Kitimat’s neat rows of houses in 1966, backdropped by Mount Elizabeth.

Author: Unknown

Source: Kitimat Museum and Archives, P00228

It was marketed as the “Town of Tomorrow.” And as Maclean’s wrote in 1954, it was “planned to the last picture window, the first cemetery.” 

The story begins in the post-war boom of the late 1940s. The British Columbia government wanted to modernize the province’s rugged north and increase the area’s population. It invited the Aluminum Company of Canada (Alcan) to tour B.C.’s northwest to determine whether it was suitable for a notoriously energy-intensive aluminum plant. By 1951, the provincial government and Alcan had entered into a whopping $500-million partnership — about $5 billion in today’s dollars — to build a wildly complex hydroelectric system that would power an aluminum smelter in a coastal town that did not yet exist: Kitimat. 

The plan involved damming the Nechako River and blasting a 16-kilometre tunnel through the Coast Mountains to bring water to a colossal power generating station in a purpose-built town called Kemano. The power generated in Kemano would then run through 80 kilometres of transmission lines until it reached Kitimat’s smelter. This location wasn’t chosen at random. The Nechako’s rushing rapids offered Alcan the enormous amount of power that smelting aluminum requires. And Kitimat was the perfect endpoint. Located at the head of the Douglas Channel on B.C.’s north coast, Kitimat — named after the Haisla’s local Kitamaat Village — allowed for a deepwater port, providing Alcan with valuable access to overseas markets. 

Development on the megaproject got underway in 1951, just as Alcan was handpicking planners from New York City to start blueprinting Kitimat. This wasn’t going to be your typical company town. A year after Kitimat was incorporated in 1953 — despite not yet featuring a permanent home — Maclean’s called it a model city: “No housewife will be more than a five-minute walk from a community shopping centre or baby clinic.” Within 10 or 15 years, Alcan expected Kitimat’s population to soar to 50,000. Though considerably smaller in scope, a company town was also built around the Kemano Generating Station, located in the base of Mount Dubose, roughly 80 kilometres inland. Like Kitimat, the name ‘Kemano’ was inspired by a strand of the local Haisla people. Or, as a 1955 edition of Nation’s Business put it, “an old tribe of nomadic Indians whom [sic] once roamed the pleasant Kemano Valley.”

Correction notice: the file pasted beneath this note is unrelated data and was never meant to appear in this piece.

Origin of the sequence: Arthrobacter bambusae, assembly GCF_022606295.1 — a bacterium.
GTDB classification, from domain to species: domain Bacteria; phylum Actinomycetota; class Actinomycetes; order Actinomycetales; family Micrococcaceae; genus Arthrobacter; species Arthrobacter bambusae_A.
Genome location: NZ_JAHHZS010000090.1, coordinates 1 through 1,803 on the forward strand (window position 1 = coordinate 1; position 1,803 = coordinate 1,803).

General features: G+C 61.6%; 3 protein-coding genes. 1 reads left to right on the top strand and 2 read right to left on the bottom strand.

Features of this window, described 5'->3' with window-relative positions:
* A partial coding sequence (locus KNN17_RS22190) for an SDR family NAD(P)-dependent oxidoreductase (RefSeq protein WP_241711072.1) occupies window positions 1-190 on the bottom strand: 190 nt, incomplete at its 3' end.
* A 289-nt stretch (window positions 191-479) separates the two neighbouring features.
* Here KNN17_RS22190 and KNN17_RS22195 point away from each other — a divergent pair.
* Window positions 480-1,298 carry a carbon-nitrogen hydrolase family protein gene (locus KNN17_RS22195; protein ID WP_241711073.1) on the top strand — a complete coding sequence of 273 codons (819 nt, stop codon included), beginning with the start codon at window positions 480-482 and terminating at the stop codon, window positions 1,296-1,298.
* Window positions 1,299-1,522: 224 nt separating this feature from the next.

The powerhouse and smelter went into operation in 1954. Kemano could now boast that it produced more hydroelectricity than any other plant in the world. Within a short span, the grandiosity of the project — one which featured water rushing over a human-made drop 16 times greater than Niagara Falls — had attracted global attention. “Kitimat, Canada’s Aluminum Titan,” read a 1956 headline from National Geographic, which described the enterprise as “the most expensive project ever attempted by private industry.” 

But the fawning press neglected to mention the people who had long lived on these lands. Kitimat was built on the traditional territory of the Kitamaat, while Kemano was built on Kitlope land. The Haisla — an amalgamation of the Kitamaat (also known as Haisla) and the Kitlope (Xenaksiala) — have occupied the region for more than 9,000 years. Curiously enough, the federal government facilitated the union of the two bands in 1948, just three years before Alcan’s project began. At the time, some Haisla supported the endeavour. That wasn’t the case for the nearby Cheslatta T’en Nation. The Cheslatta once lived on the banks of the Murray and Cheslatta Lakes. But government officials forcibly evicted them just days before the newly-built Kenney Dam flooded their ancestral lands, permanently upending a long-held way of life, erasing traplines and other marks of their past. The community now lives on a scatter of reserves around Francois Lake, some 185 kilometres north of their traditional homeland. 

Meanwhile, the Saik'uz and Stellat’en First Nations, relatives of the Cheslatta, say damming the Nechako River nearly 70 years ago has devastated local salmon and sturgeon populations. The two nations are currently fighting in the B.C. Supreme Court to restore the river’s health. 

Neither Alcan nor the government meaningfully consulted local First Nations. And none had a say in the remarkable concessions the provincial government made for Alcan. In addition to tax breaks, the government gave the Québec-based company the title to all lands flooded to create the Nechako Reservoir, created by the Kenney Dam, as well as all land for the Kitimat and Kemano townsite and all mineral rights along the tunnel’s route. In addition, the company was allowed to “rent” all water in the Nechako Basin for 50 years for an astoundingly low rate — roughly one-twentieth the amount of any other water customer in British Columbia, including BC Hydro. 

In the end, Kitimat’s population never reached 50,000. It peaked around 13,000 in the early 1980s. Today, it sits below 10,000. Meanwhile, Kemano no longer exists. But both the smelter and the generating station that powers it are still running. Alcan might not have built a “Town of Tomorrow,” but it forever transformed the landscape and the people who have called it home for millennia.


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